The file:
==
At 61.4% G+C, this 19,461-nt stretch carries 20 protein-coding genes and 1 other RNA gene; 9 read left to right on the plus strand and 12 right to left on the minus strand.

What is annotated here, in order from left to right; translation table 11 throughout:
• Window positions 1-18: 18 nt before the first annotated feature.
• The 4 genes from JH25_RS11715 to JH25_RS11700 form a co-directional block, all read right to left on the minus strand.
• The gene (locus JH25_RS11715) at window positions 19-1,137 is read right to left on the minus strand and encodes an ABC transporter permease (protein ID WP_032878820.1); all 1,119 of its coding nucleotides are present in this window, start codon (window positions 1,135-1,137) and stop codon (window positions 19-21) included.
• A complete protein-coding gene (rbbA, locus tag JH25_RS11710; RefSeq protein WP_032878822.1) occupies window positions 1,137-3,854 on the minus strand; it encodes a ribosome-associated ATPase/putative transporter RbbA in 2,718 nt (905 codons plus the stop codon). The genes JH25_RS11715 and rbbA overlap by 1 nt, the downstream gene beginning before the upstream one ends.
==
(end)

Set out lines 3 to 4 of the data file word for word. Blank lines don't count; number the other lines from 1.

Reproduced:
• Window positions 1-18: 18 nt before the first annotated feature.
• The 4 genes from JH25_RS11715 to JH25_RS11700 form a co-directional block, all read right to left on the minus strand.